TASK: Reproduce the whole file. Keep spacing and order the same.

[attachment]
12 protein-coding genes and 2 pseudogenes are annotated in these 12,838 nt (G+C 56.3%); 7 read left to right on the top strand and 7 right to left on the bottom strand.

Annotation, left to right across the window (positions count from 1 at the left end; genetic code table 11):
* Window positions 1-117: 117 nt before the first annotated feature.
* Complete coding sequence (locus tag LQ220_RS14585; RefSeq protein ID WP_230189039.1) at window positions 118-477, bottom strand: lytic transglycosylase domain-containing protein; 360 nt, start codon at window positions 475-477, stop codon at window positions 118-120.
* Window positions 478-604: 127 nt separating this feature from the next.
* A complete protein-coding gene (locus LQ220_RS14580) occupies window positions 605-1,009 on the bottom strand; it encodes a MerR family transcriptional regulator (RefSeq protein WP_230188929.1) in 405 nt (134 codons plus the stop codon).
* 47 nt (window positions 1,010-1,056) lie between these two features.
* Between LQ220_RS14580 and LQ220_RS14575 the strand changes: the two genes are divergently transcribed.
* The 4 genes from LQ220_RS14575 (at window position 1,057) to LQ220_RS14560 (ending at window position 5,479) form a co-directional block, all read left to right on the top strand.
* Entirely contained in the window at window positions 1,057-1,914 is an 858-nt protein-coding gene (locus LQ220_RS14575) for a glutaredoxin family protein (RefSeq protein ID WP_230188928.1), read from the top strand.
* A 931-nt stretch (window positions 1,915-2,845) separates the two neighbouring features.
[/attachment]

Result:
12 protein-coding genes and 2 pseudogenes are annotated in these 12,838 nt (G+C 56.3%); 7 read left to right on the top strand and 7 right to left on the bottom strand.

Annotation, left to right across the window (positions count from 1 at the left end; genetic code table 11):
* Window positions 1-117: 117 nt before the first annotated feature.
* Complete coding sequence (locus tag LQ220_RS14585; RefSeq protein ID WP_230189039.1) at window positions 118-477, bottom strand: lytic transglycosylase domain-containing protein; 360 nt, start codon at window positions 475-477, stop codon at window positions 118-120.
* Window positions 478-604: 127 nt separating this feature from the next.
* A complete protein-coding gene (locus LQ220_RS14580) occupies window positions 605-1,009 on the bottom strand; it encodes a MerR family transcriptional regulator (RefSeq protein WP_230188929.1) in 405 nt (134 codons plus the stop codon).
* 47 nt (window positions 1,010-1,056) lie between these two features.
* Between LQ220_RS14580 and LQ220_RS14575 the strand changes: the two genes are divergently transcribed.
* The 4 genes from LQ220_RS14575 (at window position 1,057) to LQ220_RS14560 (ending at window position 5,479) form a co-directional block, all read left to right on the top strand.
* Entirely contained in the window at window positions 1,057-1,914 is an 858-nt protein-coding gene (locus LQ220_RS14575) for a glutaredoxin family protein (RefSeq protein ID WP_230188928.1), read from the top strand.
* A 931-nt stretch (window positions 1,915-2,845) separates the two neighbouring features.